Dustforce review: dirty deeds

Finicky controls make Dustforce more frustrating than fun.

Game Info
Platform 360, PS3, Win, Mac, PS Vita
Publisher N/A
Developer Hitbox Team
Release Date Jan 17, 2012

Dustforce broke me.

As a seasoned fan of platformers, I thought I would be okay in this goofy world of acrobatic janitors and masochistic obstacle courses. But I was wrong. Very wrong.

A sleeper hit originally released on PC in 2012, Dustforce is a 2D platformer that trades pixel-perfect jumping for a momentum-based approach. The result is a maddeningly difficult game. It aims to turn players into dancers in a bizarre aerial ballet, but more often made me feel like the dirt I was tasked with cleaning.

Dustforce has a certain rhythm to it that sets it apart from other 2D platformers. It's simultaneously stickier and looser; the level design requires you to run up walls and briefly cling to ceilings as you clear the gunk that covers each stage. You take control of a janitor of your choice — each with their own cleaning apparatus (which serves as a weapon) and unique attributes — and set out to explore a series of themed worlds that house a collection of timed stages.


Only around half of the levels in each area are open at the start. The rest are unlocked with silver and gold keys, which are obtained by clearing stages with high scores. You're graded on your performance in two ways in each run: completion (how much crap you clear) and finesse (how consistently you keep your combo running). Getting a coveted S for each criteria is a mean feat, requiring massive amounts of practice and a speedrunner's dedication to perfecting a stage. It's a tough but worthwhile challenge that I initially found enticing.

Success in Dustforce is based on the ability to move seamlessly through a stage, keeping the combo meter running. A full meter gives access to a screen-clearing attack, and a high combo score is necessary to earn anything approaching a decent finesse rating. One little screw-up and you're dead, your combo meter bottomed out and your momentum in the pit with you. It's an overly punitive design that had me restarting every time I made a mistake in a level. Dustforce made me feel like I'd never played a platformer before, killing me over and over ad nauseum until I finally hit upon a good run.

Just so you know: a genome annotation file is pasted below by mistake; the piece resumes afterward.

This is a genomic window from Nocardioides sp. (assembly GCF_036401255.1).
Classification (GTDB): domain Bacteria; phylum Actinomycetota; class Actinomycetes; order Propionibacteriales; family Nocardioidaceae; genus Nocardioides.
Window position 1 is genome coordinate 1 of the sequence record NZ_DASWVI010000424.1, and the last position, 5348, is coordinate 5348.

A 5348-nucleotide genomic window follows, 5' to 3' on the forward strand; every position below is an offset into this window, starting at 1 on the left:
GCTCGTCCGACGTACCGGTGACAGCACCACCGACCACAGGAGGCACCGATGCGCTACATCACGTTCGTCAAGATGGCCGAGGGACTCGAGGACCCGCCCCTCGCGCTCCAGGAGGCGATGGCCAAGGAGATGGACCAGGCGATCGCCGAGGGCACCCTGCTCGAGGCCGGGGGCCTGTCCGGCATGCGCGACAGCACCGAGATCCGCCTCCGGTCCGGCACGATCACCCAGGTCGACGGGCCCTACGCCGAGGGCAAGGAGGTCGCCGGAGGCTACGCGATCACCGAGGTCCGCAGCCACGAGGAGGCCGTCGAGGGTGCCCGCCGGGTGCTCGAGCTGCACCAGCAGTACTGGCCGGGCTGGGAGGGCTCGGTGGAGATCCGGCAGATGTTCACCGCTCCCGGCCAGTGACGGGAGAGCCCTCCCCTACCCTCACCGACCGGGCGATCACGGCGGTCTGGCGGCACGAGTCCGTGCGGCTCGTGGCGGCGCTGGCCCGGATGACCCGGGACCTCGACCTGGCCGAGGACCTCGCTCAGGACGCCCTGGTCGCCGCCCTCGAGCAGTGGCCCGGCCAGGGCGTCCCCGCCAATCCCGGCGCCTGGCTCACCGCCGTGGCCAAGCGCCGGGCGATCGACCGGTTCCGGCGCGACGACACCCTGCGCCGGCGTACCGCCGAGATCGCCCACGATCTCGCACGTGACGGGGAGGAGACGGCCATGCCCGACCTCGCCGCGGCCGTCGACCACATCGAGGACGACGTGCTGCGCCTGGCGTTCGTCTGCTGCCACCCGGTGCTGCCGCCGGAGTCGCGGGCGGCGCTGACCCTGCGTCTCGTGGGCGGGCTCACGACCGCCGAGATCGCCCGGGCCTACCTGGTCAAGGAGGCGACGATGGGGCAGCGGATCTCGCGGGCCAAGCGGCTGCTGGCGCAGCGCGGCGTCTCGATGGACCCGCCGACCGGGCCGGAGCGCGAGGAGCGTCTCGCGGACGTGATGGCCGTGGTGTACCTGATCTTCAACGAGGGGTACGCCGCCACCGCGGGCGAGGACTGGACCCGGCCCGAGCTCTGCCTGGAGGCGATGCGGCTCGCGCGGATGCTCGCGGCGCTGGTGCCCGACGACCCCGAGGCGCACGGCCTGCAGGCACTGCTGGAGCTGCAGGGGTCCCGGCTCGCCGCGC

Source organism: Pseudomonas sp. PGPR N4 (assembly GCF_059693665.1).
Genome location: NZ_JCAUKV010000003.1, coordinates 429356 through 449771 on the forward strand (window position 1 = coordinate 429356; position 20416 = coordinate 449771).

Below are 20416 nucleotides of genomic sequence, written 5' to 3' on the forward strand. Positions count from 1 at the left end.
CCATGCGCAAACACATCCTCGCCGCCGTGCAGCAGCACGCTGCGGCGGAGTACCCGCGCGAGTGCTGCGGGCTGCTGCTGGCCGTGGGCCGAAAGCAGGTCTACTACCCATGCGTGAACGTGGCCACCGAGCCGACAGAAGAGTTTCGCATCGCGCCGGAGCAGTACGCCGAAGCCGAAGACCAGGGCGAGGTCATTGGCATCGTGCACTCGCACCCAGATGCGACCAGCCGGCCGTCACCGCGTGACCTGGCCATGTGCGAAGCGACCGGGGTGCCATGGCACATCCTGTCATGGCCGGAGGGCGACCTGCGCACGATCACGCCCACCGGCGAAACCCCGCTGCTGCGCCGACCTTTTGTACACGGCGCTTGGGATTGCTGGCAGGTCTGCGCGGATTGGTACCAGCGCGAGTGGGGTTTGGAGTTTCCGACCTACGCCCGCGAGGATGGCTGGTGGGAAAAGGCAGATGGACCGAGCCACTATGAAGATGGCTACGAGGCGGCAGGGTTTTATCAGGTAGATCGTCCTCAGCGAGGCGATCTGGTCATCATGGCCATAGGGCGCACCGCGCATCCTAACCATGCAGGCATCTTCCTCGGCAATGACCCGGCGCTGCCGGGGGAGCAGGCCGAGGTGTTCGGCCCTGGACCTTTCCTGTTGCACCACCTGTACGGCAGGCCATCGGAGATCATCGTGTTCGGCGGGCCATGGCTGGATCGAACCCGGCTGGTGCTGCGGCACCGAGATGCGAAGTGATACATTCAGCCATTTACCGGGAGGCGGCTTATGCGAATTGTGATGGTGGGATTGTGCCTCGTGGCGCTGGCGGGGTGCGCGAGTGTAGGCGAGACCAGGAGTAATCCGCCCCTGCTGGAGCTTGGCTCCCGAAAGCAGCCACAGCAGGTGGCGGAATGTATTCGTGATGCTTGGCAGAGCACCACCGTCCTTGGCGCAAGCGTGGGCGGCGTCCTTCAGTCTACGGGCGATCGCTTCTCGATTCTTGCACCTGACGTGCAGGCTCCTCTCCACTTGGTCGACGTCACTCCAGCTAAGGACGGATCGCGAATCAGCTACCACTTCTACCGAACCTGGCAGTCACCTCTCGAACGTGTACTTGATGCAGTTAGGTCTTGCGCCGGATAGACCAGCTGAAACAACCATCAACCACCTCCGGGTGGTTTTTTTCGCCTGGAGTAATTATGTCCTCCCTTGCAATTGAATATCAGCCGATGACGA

This would be acceptable if the controls were more consistent, but I never got the hang of Dustforce's finicky scheme. It feels loose at times — particularly while jumping and trying to navigate tiny platforms — and sticky at others, most often when I tried to nail difficult wall and ceiling runs. It doesn't feel as tight or responsive as other difficult platformers of the same ilk. As a result, deaths were frequent and rarely felt completely fair.

My issues with the control scheme meant I had enormous difficulty progressing through the game. It's especially frustrating, because Dustforce gates progress so sternly, requiring near-perfect runs and ever-higher scores to unlock later stages. I found myself running the same stages over and over again, trying desperately to eke a slight improvement out of my existing score. Stages that once felt imaginative and fun to blast through were now painful gauntlets. I alternated between boredom and rage throughout the entire back half of my playthrough, my efforts subject to the laws of diminishing returns. I've had more fun trying to run progressively faster 400 meter laps in real life.

I had enormous difficulty progressing

That the controls translated so poorly is infuriating, because the rest of the game is well designed. The layouts are well thought out and encourage multiple playthroughs, with smartly-placed dirt patches that hint at the best and fastest course. If I had complete control over my character, I could easily see myself enjoying the grind in order to hit perfect runs. When I did nail my few SS ranks, I was overjoyed.

But those moments were fleeting, as I found myself facing increasingly difficult stages without any better handle on my character. By the end of the game, I wasn't sure if I was broken, or if it was Dustforce.

Wrap Up:

Finicky controls make Dustforce more frustrating than fun.

I was looking forward to playing Dustforce. I love platformers — particularly challenging ones — and the game has an appealing, chilled-out aesthetic that I was immediately drawn to. But I never fully recovered from the wall I hit, thanks to the fidgety controls. Dustforce offers plenty of challenge and variety, but too much of that value is hidden under a layer of grime.

Dustforce was reviewed using final retail code provided by Capcom. You can read more about Polygon's ethics policy here.

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